CLEVELAND — University Hospitals initiated a “14-day voluntary inactivation” of its kidney transplant program on Sept. 2, days after the United Network for Organ Sharing (UNOS) conducted an on-site review of the program in relation to the transplantation of a kidney into the wrong patient in July, according to an internal communication obtained by News 5. A hospital spokesperson on Tuesday confirmed that the program is on pause.
The document, sent to employees on Sept. 2 from UH's Chief Quality and Clinical Transformation Officer Dr. Peter Pronovost, states that for the previous two days, a team from UNOS conducted a “detailed, on-site review related to a recent error in our kidney transplant program” where they “met with multiple individuals connected to the transplant program, carefully examined the facts of the situation, as well as the changes we have made in caregiver training protocols, pre-procedural checklists, processes and other aspects of the program.”
The UNOS visit comes nearly two months after July 2, the day of the incident, when there were two kidney transplants happening at UH. The health system confirmed a kidney meant for one patient was mistakenly transplanted into the wrong person. The person who received the wrong kidney appeared to be accepting it and recovering, according to the last update from UH. Sources inside the hospital said the blood types were compatible.
According to records provided by UNOS, UH did a total of 74 kidney transplants in 2016, and by 2020 it had more than doubled to 194.
News 5 also learned that the mistake wasn’t noticed until the second transplant operation. UH would not confirm how far along the surgery was when the transplant team realized they had the kidney intended for the first patient. UH said the second patient was back on the transplant list awaiting another organ, as of July 14. News 5 has not yet confirmed whether that patient has received a new kidney yet.
Back in July, UH told News 5 investigators that they were unable to comment further on the incident while investigations by outside agencies were being conducted. The Ohio Hospital Association said they were not investigating UH’s kidney mix-up. UH confirmed that it did report the problem to UNOS, and the Centers for Medicare and Medicaid Services told us they were aware of the incident and will take appropriate action after review.
The message from UH obtained this week states that “although UNOS expressed no concern with our program improvements, they did make some additional recommendations that we are committed to implementing as quickly and carefully as possible.”
UH made the decision to pause the kidney transplant program for no more than 14 days beginning Sept. 2, to “best prepare the team to focus on a culture of safety, trust and belonging, as well as to begin integration of the UNOS recommendations.”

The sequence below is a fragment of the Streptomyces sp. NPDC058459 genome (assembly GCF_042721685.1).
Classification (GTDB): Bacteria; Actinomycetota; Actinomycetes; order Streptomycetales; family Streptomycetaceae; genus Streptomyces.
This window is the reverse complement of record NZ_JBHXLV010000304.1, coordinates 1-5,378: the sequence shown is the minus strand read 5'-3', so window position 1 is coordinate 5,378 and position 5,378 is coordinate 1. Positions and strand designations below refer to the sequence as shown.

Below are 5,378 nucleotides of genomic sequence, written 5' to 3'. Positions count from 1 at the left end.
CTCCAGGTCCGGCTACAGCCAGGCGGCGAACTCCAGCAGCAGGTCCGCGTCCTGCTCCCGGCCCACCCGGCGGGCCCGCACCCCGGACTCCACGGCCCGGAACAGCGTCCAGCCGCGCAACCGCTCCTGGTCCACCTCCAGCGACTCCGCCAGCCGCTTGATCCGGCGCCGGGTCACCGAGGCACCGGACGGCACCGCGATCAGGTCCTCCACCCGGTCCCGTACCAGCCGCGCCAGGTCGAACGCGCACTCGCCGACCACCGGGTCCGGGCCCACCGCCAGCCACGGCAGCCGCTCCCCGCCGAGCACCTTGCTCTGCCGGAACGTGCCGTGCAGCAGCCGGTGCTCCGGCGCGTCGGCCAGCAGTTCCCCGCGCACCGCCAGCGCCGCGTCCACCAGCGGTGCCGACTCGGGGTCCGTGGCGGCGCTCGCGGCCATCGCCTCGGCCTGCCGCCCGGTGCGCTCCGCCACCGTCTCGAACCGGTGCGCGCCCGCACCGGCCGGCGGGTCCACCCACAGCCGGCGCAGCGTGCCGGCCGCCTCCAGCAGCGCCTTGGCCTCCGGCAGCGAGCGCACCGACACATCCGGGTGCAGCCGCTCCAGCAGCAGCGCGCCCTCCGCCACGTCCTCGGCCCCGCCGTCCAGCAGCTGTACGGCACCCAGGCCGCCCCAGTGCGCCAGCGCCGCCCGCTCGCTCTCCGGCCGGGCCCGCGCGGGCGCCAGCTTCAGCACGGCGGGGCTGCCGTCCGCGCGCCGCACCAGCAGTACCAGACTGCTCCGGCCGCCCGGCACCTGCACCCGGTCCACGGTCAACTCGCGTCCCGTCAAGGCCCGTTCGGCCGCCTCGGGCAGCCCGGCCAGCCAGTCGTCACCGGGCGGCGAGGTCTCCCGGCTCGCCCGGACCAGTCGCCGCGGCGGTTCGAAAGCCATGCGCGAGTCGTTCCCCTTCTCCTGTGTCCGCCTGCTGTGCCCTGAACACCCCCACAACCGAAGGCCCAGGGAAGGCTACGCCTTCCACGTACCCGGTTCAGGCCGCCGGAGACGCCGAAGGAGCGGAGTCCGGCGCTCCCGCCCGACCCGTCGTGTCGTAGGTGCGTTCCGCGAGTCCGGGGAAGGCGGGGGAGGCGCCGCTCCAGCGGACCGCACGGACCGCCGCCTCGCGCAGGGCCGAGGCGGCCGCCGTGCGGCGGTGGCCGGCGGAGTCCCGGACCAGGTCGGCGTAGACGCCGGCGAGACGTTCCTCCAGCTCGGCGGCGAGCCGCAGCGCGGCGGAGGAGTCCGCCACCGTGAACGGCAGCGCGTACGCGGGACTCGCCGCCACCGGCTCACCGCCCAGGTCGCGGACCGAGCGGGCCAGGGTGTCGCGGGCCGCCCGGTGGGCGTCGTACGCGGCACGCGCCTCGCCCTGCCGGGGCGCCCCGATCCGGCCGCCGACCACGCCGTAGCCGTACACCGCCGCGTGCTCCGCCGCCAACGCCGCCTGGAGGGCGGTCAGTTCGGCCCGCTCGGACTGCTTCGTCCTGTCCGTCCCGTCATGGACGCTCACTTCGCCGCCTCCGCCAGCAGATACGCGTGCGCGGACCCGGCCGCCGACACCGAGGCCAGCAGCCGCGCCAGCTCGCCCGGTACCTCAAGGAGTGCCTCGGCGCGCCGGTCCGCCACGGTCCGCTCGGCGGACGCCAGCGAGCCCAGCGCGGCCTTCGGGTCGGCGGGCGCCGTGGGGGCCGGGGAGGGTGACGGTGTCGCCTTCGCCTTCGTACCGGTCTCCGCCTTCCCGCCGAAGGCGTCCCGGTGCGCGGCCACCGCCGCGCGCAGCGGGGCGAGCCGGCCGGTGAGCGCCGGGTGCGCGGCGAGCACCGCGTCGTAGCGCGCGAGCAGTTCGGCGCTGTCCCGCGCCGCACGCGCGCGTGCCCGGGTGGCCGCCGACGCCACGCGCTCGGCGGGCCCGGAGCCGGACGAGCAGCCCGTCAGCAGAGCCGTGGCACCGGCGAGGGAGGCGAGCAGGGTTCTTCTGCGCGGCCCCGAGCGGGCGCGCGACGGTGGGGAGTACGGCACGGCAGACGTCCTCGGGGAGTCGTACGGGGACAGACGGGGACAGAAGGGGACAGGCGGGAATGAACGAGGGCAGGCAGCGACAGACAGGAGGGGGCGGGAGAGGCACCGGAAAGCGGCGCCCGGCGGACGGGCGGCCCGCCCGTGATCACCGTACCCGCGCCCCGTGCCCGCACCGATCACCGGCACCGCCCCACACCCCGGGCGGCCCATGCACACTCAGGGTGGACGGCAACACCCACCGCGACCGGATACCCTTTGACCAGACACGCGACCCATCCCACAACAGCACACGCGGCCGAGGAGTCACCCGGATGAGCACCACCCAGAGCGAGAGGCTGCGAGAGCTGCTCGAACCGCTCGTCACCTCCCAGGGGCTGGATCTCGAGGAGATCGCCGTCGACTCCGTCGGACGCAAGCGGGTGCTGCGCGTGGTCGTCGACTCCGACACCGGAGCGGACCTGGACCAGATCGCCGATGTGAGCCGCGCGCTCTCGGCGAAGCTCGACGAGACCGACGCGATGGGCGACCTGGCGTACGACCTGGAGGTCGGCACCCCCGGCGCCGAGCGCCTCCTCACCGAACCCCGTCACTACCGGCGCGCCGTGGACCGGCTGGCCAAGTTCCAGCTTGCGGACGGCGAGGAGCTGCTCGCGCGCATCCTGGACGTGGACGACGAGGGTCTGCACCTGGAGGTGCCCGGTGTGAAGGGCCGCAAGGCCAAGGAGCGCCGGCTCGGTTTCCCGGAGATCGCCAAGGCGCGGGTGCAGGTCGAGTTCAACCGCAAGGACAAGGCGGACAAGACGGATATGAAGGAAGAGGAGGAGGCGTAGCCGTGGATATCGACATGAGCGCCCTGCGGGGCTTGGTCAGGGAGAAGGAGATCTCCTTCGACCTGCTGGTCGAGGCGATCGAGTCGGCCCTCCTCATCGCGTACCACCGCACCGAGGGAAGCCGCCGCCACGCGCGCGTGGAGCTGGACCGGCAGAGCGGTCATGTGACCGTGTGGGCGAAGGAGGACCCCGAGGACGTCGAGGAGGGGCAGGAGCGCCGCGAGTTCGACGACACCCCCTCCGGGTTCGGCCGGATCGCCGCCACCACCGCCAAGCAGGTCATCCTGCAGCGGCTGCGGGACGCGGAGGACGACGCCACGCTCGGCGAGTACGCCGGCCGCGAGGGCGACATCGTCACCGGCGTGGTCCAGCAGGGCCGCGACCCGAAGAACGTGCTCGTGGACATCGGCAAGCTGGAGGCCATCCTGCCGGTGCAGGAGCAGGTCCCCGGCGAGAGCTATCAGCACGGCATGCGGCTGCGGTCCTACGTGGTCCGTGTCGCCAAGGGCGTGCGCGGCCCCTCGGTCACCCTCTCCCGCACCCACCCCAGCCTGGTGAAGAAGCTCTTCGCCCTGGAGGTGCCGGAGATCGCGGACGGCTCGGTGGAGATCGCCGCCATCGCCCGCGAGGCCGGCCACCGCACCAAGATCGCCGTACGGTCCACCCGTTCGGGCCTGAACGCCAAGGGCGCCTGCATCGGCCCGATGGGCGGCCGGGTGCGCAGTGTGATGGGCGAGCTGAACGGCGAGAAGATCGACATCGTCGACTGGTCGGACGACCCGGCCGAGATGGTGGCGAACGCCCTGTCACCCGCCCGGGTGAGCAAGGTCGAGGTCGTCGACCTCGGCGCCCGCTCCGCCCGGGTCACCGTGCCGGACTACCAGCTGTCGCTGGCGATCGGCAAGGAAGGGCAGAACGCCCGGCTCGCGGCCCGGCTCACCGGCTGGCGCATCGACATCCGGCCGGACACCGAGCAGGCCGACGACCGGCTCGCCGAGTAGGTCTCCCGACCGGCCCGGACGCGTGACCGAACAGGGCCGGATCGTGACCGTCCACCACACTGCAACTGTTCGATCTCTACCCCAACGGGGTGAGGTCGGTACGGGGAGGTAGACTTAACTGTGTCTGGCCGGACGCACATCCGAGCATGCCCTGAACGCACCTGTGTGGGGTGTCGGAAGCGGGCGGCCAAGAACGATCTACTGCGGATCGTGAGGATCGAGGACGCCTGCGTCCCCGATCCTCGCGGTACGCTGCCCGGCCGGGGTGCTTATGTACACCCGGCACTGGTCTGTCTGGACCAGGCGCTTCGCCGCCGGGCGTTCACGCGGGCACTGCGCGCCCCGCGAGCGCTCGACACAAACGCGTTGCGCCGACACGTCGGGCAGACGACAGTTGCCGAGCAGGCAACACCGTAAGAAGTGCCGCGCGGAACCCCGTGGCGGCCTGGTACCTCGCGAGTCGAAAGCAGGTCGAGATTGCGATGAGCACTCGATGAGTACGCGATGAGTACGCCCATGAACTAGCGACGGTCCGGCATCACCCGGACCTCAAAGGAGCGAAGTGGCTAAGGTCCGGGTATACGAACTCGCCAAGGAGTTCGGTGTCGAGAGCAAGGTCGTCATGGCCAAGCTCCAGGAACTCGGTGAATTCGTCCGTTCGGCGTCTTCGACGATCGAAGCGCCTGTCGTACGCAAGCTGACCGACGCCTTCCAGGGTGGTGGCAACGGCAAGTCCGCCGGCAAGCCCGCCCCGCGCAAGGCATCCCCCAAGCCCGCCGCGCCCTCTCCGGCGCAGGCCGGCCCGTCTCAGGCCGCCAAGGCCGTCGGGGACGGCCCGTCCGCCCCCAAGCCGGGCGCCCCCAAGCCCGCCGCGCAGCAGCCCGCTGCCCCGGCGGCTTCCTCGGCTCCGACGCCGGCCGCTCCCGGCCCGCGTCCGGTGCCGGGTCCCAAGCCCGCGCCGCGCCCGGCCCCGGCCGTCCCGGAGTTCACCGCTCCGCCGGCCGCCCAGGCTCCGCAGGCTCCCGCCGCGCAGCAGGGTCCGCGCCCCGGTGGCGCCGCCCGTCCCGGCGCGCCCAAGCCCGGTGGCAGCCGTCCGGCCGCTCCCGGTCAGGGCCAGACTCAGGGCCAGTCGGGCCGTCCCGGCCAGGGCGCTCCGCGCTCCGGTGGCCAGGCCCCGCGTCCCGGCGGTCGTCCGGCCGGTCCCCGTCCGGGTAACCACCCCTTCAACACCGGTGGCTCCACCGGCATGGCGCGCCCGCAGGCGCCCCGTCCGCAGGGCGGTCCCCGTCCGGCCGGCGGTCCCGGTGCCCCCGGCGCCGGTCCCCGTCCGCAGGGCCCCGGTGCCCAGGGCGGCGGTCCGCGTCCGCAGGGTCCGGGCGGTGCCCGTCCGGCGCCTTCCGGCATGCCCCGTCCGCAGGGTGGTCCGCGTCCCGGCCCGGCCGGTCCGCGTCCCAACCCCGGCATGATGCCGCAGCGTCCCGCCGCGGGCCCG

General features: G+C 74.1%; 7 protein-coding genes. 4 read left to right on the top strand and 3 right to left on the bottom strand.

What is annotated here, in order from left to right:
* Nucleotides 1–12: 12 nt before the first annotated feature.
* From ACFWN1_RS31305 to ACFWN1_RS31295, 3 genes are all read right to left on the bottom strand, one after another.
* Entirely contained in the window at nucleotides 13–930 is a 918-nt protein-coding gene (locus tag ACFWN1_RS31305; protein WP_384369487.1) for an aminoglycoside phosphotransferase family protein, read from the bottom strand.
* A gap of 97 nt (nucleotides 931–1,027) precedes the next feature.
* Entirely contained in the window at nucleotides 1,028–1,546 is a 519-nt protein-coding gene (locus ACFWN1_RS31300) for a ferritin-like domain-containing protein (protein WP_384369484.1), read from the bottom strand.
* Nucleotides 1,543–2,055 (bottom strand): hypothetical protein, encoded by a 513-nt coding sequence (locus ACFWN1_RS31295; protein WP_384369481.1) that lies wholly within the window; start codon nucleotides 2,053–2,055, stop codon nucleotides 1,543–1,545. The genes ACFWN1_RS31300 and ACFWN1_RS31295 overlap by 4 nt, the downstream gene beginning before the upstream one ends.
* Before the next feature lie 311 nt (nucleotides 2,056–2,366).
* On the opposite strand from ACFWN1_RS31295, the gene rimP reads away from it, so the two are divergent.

“This pause is one more step in UH’s effort to prevent this kind of error from ever happening again and is designed to strengthen our safety culture,” the message states. “We fully understand how important the kidney transplant program is to the community, and we look forward to resuming full transplant procedures within the next two weeks.”
The message states that they will also be welcoming back two colleagues who had been on administrative leave. News 5 had previously reported that two caregivers were put on leave pending an investigation, but UH did not disclose their positions with the hospital system.
UH officials expect patient impact during the two-week pause “to be minimal,” the message states. While transplant surgeries are suspended, clinic visits will proceed as normal, and they will identify and work directly with any patients who are directly affected.
Officials with UH's transplant program provided the following statement after News 5 presented them with the internal document:
The Transplant Institute update sent to staff on Thursday was an important update regarding the next step in our expansive response to the unfortunate error that occurred in July in our kidney program.
That voluntary, temporary pause in kidney transplant surgeries enables us to fully implement protocols and processes that will enhance quality of care. We do not anticipate any significant delays in patient care as a result of the pause because no kidney transplant surgeries had been scheduled during the 14 days.
We fully understand how important the kidney transplant program is to the community. The actions we are taking build on more than 50 years of transplant experience and more than 3,000 kidney transplants. We look forward to resuming full transplant procedures within the next two weeks.
UH respects strict standards of compliance for patient privacy and cannot comment on the patients involved or any patients in our care at any time. We continue to work directly with them on their serious health care illnesses and needs.
The Organ Procurement and Transplantation Network provided this statement when News 5 inquired about their investigation into UH:
As you know, the OPTN operates under a confidential medical peer review process, with the goal of working with members to ensure that member institutions maintain high quality and safety standards. We are not able to provide or confirm any details about any organization that may be subject to a review.
During periods of transplant program inactivity organs cannot be accepted. OPTN bylaws (D.12.B – p. 79) require transplant programs to notify their waiting list candidates if they inactivate for 15 or more consecutive days or 28 or more cumulative days during a calendar year.
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